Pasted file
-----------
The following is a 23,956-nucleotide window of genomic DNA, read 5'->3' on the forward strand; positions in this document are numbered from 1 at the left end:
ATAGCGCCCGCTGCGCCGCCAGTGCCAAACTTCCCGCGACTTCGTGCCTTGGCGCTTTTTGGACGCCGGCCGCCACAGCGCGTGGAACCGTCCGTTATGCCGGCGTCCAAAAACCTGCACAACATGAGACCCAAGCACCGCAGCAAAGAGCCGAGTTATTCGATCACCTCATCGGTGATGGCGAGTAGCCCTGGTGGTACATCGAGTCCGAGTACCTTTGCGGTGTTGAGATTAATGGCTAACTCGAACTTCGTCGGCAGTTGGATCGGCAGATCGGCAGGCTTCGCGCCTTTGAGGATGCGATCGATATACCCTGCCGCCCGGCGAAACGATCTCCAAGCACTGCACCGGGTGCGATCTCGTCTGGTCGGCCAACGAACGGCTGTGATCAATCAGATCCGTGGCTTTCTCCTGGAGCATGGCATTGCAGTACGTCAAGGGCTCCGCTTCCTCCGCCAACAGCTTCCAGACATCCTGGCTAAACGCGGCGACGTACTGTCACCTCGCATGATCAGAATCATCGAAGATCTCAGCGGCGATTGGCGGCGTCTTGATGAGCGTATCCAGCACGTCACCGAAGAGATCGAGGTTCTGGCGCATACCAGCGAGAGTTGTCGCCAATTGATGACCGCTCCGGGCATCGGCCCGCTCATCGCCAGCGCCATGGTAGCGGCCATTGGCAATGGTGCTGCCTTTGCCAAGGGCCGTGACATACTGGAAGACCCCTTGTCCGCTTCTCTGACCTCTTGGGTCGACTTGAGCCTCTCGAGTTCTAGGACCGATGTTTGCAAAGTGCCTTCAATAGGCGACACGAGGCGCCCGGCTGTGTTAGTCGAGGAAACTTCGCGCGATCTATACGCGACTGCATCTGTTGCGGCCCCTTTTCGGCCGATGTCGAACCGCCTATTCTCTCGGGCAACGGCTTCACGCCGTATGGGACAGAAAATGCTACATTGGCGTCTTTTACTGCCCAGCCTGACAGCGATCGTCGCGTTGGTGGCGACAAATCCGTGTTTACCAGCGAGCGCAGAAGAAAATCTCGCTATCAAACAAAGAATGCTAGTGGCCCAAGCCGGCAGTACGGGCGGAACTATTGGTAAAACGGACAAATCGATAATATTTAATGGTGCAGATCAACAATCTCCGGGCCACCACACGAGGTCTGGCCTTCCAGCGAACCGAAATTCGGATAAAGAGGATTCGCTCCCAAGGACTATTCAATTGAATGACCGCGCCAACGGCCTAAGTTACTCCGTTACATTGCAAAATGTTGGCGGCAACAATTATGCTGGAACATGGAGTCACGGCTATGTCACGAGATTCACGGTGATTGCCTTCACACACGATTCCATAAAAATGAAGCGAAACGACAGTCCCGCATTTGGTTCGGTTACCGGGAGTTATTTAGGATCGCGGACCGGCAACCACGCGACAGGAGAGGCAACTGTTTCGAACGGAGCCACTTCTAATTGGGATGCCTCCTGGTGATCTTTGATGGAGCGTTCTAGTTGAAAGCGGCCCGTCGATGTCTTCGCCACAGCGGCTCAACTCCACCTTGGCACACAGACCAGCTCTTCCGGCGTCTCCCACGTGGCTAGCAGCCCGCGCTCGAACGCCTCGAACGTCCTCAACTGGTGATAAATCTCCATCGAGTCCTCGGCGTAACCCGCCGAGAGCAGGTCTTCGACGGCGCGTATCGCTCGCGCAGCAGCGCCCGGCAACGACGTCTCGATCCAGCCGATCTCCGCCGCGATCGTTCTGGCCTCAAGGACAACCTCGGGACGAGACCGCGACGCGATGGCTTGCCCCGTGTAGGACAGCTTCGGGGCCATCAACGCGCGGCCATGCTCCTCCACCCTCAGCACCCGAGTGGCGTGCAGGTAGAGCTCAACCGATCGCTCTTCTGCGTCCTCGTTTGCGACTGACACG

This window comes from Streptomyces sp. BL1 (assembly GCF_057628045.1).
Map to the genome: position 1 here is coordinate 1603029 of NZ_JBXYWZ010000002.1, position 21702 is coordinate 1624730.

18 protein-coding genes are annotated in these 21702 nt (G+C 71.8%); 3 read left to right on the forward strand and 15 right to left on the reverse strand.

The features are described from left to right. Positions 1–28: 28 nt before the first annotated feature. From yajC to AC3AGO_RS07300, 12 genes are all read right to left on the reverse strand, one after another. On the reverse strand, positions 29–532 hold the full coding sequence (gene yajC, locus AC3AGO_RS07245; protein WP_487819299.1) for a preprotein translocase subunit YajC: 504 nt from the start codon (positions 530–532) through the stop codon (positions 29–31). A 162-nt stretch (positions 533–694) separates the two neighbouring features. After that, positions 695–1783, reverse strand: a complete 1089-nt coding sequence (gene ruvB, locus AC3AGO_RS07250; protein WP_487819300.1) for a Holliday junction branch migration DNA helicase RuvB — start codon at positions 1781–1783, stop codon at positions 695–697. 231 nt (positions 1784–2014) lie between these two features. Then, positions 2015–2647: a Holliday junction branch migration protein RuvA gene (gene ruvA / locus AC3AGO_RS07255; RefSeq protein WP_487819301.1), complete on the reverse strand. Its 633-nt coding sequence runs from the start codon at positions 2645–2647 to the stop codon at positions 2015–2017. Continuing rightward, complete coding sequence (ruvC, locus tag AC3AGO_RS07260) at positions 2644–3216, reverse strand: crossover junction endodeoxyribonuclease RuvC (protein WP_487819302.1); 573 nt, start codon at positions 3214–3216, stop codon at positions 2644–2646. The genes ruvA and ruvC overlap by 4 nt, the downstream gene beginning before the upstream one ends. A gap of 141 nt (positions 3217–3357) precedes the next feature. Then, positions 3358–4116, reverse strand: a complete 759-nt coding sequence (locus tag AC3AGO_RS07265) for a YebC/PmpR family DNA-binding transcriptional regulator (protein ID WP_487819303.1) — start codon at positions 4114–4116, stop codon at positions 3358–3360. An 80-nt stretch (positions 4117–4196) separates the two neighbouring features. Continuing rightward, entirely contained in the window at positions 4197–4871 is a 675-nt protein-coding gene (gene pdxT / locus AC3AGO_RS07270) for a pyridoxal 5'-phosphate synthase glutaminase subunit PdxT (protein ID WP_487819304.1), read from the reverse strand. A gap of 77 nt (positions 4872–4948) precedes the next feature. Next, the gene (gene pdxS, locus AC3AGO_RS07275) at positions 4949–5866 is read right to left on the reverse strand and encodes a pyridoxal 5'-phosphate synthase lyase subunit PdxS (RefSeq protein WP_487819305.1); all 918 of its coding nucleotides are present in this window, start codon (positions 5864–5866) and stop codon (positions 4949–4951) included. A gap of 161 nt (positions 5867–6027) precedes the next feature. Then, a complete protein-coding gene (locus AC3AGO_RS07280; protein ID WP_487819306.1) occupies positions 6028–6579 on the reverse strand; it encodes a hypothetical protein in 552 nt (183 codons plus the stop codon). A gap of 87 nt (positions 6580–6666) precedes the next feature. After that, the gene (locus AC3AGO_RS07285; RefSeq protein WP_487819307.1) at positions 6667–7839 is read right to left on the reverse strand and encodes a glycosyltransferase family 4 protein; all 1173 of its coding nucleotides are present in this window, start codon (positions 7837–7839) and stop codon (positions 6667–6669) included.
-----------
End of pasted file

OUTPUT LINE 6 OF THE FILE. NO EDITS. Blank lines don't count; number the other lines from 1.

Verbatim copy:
The features are described from left to right. Positions 1–28: 28 nt before the first annotated feature. From yajC to AC3AGO_RS07300, 12 genes are all read right to left on the reverse strand, one after another. On the reverse strand, positions 29–532 hold the full coding sequence (gene yajC, locus AC3AGO_RS07245; protein WP_487819299.1) for a preprotein translocase subunit YajC: 504 nt from the start codon (positions 530–532) through the stop codon (positions 29–31). A 162-nt stretch (positions 533–694) separates the two neighbouring features. After that, positions 695–1783, reverse strand: a complete 1089-nt coding sequence (gene ruvB, locus AC3AGO_RS07250; protein WP_487819300.1) for a Holliday junction branch migration DNA helicase RuvB — start codon at positions 1781–1783, stop codon at positions 695–697. 231 nt (positions 1784–2014) lie between these two features. Then, positions 2015–2647: a Holliday junction branch migration protein RuvA gene (gene ruvA / locus AC3AGO_RS07255; RefSeq protein WP_487819301.1), complete on the reverse strand. Its 633-nt coding sequence runs from the start codon at positions 2645–2647 to the stop codon at positions 2015–2017. Continuing rightward, complete coding sequence (ruvC, locus tag AC3AGO_RS07260) at positions 2644–3216, reverse strand: crossover junction endodeoxyribonuclease RuvC (protein WP_487819302.1); 573 nt, start codon at positions 3214–3216, stop codon at positions 2644–2646. The genes ruvA and ruvC overlap by 4 nt, the downstream gene beginning before the upstream one ends. A gap of 141 nt (positions 3217–3357) precedes the next feature. Then, positions 3358–4116, reverse strand: a complete 759-nt coding sequence (locus tag AC3AGO_RS07265) for a YebC/PmpR family DNA-binding transcriptional regulator (protein ID WP_487819303.1) — start codon at positions 4114–4116, stop codon at positions 3358–3360. An 80-nt stretch (positions 4117–4196) separates the two neighbouring features. Continuing rightward, entirely contained in the window at positions 4197–4871 is a 675-nt protein-coding gene (gene pdxT / locus AC3AGO_RS07270) for a pyridoxal 5'-phosphate synthase glutaminase subunit PdxT (protein ID WP_487819304.1), read from the reverse strand. A gap of 77 nt (positions 4872–4948) precedes the next feature. Next, the gene (gene pdxS, locus AC3AGO_RS07275) at positions 4949–5866 is read right to left on the reverse strand and encodes a pyridoxal 5'-phosphate synthase lyase subunit PdxS (RefSeq protein WP_487819305.1); all 918 of its coding nucleotides are present in this window, start codon (positions 5864–5866) and stop codon (positions 4949–4951) included. A gap of 161 nt (positions 5867–6027) precedes the next feature. Then, a complete protein-coding gene (locus AC3AGO_RS07280; protein ID WP_487819306.1) occupies positions 6028–6579 on the reverse strand; it encodes a hypothetical protein in 552 nt (183 codons plus the stop codon). A gap of 87 nt (positions 6580–6666) precedes the next feature. After that, the gene (locus AC3AGO_RS07285; RefSeq protein WP_487819307.1) at positions 6667–7839 is read right to left on the reverse strand and encodes a glycosyltransferase family 4 protein; all 1173 of its coding nucleotides are present in this window, start codon (positions 7837–7839) and stop codon (positions 6667–6669) included.